Although O'Connell has played soldiers before in films like '71 and Unbroken, Rogue Heroes was a chance to live out his boyhood dreams from his days as a military cadet. "I wanted my stripes and to take drill sessions, but I never really progressed through the ranks," he remembers. "I did want to be in the Army as a kid, but it was probably better advice to just pretend."
But amid the high-octane action, O'Connell notes that the all-encompassing nature of World War II made it a very different time compared with contemporary attitudes to conflict. "That war was something that in some way or another affected everybody," he points out. "What that might do to the mentality on the whole, from a societal point of view, is something that is interesting to study with stories like these."
On an individual level, O'Connell is interested in people like Stirling, Lewes and Mayne who rose to the occasion in wartime. The real-life Mayne was a well-bred solicitor and international rugby player rather than the anarchic wild man O'Connell plays in the series, but was also a man who thrived amid the chaos and bloodshed. "It's interesting to figure out why," says O'Connell. "What causes that? It does become a fascinating psychological study as well."
Unlike most of the other characters, the show's version of David Stirling is depicted navigating both the chaos of desert warfare and the more subtle savagery of politics back at base. Calling himself "as working class as they come," Swindells found it a challenge playing an aristocratic officer -- even a drunken self-loathing one -- but also saw a character at odds with himself and his place in the world. "He [Stirling] knew it was necessary that someone had to have a position where strings can be pulled, and he knew that he had that ability," says Swindells of his character. "He wasn't the most physically gifted of them all, and if anything he had a fair bit of bad luck in the beginning. So the only thing he had in his back pocket was his class."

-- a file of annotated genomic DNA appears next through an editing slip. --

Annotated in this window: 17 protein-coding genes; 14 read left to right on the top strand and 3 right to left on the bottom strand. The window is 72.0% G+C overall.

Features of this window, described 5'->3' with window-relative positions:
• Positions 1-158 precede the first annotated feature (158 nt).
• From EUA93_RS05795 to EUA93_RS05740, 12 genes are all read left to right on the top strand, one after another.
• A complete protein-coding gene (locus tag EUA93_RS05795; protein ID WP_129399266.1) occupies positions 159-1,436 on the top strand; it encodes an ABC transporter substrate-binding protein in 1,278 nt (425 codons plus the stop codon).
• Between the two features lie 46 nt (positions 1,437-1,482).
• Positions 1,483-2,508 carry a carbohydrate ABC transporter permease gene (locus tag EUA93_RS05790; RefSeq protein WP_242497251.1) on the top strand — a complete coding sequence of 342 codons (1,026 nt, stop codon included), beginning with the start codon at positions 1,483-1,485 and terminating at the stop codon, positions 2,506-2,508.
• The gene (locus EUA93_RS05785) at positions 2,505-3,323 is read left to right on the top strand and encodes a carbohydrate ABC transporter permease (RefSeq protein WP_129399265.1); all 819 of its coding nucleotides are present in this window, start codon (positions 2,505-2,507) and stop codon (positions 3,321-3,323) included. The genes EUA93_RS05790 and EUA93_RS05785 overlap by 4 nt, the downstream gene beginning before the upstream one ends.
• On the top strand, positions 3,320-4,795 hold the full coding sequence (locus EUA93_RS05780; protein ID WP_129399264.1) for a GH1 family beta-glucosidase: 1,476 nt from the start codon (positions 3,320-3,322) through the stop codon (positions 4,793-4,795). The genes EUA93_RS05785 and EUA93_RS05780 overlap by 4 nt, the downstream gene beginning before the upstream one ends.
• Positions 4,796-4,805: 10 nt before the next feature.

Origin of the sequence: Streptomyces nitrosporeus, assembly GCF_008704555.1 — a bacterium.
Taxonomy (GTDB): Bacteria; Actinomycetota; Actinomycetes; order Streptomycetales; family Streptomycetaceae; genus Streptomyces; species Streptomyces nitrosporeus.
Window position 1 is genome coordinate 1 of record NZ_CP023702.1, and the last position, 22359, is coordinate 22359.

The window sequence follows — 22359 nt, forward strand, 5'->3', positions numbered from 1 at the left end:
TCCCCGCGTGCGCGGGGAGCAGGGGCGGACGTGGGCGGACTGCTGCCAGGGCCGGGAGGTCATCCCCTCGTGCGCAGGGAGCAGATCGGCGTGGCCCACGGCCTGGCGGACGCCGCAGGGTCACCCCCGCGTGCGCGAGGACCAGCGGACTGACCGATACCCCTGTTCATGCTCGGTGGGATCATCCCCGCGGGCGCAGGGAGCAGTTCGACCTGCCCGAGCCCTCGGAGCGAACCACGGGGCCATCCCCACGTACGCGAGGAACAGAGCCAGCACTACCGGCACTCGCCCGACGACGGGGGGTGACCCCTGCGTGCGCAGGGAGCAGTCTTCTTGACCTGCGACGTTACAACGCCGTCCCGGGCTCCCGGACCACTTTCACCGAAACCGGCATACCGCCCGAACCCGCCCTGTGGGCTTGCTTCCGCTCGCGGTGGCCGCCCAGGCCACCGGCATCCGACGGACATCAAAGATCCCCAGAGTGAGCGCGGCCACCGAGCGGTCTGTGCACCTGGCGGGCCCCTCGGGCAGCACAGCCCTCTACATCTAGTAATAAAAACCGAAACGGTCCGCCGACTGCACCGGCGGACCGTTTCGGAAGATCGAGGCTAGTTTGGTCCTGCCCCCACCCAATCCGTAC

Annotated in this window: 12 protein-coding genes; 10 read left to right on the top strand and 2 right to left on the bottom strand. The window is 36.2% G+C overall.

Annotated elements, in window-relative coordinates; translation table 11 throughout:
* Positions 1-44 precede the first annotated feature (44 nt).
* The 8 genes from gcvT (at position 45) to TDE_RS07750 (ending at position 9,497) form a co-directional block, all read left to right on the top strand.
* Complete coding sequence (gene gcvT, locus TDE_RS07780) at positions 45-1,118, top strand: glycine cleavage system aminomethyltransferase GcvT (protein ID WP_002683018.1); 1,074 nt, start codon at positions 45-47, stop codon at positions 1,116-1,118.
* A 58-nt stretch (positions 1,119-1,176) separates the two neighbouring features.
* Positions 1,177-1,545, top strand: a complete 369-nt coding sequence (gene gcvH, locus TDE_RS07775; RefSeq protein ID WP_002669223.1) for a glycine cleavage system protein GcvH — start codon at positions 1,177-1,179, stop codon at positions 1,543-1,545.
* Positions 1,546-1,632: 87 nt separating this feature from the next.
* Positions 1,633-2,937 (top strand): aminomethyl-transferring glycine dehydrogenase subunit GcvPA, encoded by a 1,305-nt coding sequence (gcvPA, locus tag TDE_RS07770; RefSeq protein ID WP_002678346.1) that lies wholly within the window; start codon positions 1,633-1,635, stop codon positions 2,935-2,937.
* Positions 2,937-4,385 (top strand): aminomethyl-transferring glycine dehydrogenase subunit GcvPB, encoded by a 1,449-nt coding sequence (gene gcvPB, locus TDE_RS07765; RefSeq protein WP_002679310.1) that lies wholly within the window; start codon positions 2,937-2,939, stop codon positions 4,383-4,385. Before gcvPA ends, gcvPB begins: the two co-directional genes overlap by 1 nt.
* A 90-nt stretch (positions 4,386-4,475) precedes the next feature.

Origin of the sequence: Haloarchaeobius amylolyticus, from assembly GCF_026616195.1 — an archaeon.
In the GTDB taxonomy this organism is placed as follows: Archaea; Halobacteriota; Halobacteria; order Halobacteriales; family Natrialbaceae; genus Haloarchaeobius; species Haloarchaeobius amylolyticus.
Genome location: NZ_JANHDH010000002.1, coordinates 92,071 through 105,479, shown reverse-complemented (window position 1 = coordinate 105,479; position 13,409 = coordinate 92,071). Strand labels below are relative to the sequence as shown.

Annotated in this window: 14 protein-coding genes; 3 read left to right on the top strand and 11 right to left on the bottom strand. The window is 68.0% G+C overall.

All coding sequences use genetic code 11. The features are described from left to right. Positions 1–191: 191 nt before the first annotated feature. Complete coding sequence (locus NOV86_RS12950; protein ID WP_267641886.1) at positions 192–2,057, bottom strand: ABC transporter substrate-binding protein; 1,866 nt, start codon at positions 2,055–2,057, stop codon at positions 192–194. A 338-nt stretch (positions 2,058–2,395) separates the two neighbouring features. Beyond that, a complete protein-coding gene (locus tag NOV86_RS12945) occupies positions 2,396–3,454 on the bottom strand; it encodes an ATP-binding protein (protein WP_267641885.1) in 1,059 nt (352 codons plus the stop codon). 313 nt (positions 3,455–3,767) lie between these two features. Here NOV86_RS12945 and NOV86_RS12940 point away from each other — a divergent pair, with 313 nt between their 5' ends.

While Swindells got to play opposite Dominic West and Sofia Boutella in bars and bedrooms, the rest of the cast spent much of their time in the desert. Many of the cast of mostly young men from the UK, France, Ireland and around the world were freed from COVID lockdown for the shoot in 2021 in Morocco and the UK. "It was definitely more like a group of lads on tour," says O'Connell, who drily compares the experience to a bachelor party. "It was like a stag do. ... It was good craic."
For Allen, it was a different experience from making Game of Thrones, if only because of the isolation of the harsh location. At least the heat and dust of the Sahara helped Allen get into what he describes as a sort of "method acting," as the cast all too realistically portrayed the unpleasantness of being deep in the desert.
O'Connell can't seem to get enough of playing prisoners of war or sailors lost in the arctic or countless other men tortured in horrible settings. He sees genuine physical adversity helping his performance. "It gives you something less to have to perform because you're under the cosh anyway," the actor explains. "You've got a bit more license to make [acting] decisions based on what you're experiencing in real time, which is good fun. In some perverse way."